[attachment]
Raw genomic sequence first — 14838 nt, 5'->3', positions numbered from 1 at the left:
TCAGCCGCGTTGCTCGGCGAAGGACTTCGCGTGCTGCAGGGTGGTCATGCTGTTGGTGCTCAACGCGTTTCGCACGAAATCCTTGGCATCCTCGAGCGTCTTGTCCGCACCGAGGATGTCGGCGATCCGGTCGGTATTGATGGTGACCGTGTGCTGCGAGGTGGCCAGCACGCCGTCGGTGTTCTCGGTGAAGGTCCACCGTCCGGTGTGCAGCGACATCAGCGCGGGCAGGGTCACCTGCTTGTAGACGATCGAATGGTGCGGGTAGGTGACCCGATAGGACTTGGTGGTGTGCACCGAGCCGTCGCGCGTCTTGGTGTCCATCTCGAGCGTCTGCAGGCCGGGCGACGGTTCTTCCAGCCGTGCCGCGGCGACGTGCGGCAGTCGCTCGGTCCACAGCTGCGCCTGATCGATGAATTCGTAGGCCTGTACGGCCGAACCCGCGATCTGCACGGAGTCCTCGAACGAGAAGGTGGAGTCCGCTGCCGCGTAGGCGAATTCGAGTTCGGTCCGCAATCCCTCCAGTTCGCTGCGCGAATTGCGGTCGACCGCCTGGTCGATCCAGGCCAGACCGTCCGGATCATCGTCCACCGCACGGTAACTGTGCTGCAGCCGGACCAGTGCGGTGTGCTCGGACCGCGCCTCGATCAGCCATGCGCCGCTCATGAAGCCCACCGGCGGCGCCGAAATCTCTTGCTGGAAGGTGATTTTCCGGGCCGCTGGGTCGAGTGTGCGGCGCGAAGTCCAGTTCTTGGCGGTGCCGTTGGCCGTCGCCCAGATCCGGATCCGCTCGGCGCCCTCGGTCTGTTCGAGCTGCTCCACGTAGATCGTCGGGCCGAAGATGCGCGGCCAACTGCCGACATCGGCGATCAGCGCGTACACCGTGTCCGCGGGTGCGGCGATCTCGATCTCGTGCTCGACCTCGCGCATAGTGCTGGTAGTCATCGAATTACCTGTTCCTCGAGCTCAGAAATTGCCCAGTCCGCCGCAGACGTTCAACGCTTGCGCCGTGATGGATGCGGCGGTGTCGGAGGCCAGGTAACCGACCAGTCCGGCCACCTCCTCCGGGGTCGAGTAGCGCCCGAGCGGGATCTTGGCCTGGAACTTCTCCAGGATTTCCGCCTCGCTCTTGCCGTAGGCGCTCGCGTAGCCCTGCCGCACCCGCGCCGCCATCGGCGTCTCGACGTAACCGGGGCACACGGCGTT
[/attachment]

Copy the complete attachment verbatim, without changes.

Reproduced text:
Raw genomic sequence first — 14838 nt, 5'->3', positions numbered from 1 at the left:
TCAGCCGCGTTGCTCGGCGAAGGACTTCGCGTGCTGCAGGGTGGTCATGCTGTTGGTGCTCAACGCGTTTCGCACGAAATCCTTGGCATCCTCGAGCGTCTTGTCCGCACCGAGGATGTCGGCGATCCGGTCGGTATTGATGGTGACCGTGTGCTGCGAGGTGGCCAGCACGCCGTCGGTGTTCTCGGTGAAGGTCCACCGTCCGGTGTGCAGCGACATCAGCGCGGGCAGGGTCACCTGCTTGTAGACGATCGAATGGTGCGGGTAGGTGACCCGATAGGACTTGGTGGTGTGCACCGAGCCGTCGCGCGTCTTGGTGTCCATCTCGAGCGTCTGCAGGCCGGGCGACGGTTCTTCCAGCCGTGCCGCGGCGACGTGCGGCAGTCGCTCGGTCCACAGCTGCGCCTGATCGATGAATTCGTAGGCCTGTACGGCCGAACCCGCGATCTGCACGGAGTCCTCGAACGAGAAGGTGGAGTCCGCTGCCGCGTAGGCGAATTCGAGTTCGGTCCGCAATCCCTCCAGTTCGCTGCGCGAATTGCGGTCGACCGCCTGGTCGATCCAGGCCAGACCGTCCGGATCATCGTCCACCGCACGGTAACTGTGCTGCAGCCGGACCAGTGCGGTGTGCTCGGACCGCGCCTCGATCAGCCATGCGCCGCTCATGAAGCCCACCGGCGGCGCCGAAATCTCTTGCTGGAAGGTGATTTTCCGGGCCGCTGGGTCGAGTGTGCGGCGCGAAGTCCAGTTCTTGGCGGTGCCGTTGGCCGTCGCCCAGATCCGGATCCGCTCGGCGCCCTCGGTCTGTTCGAGCTGCTCCACGTAGATCGTCGGGCCGAAGATGCGCGGCCAACTGCCGACATCGGCGATCAGCGCGTACACCGTGTCCGCGGGTGCGGCGATCTCGATCTCGTGCTCGACCTCGCGCATAGTGCTGGTAGTCATCGAATTACCTGTTCCTCGAGCTCAGAAATTGCCCAGTCCGCCGCAGACGTTCAACGCTTGCGCCGTGATGGATGCGGCGGTGTCGGAGGCCAGGTAACCGACCAGTCCGGCCACCTCCTCCGGGGTCGAGTAGCGCCCGAGCGGGATCTTGGCCTGGAACTTCTCCAGGATTTCCGCCTCGCTCTTGCCGTAGGCGCTCGCGTAGCCCTGCCGCACCCGCGCCGCCATCGGCGTCTCGACGTAACCGGGGCACACGGCGTT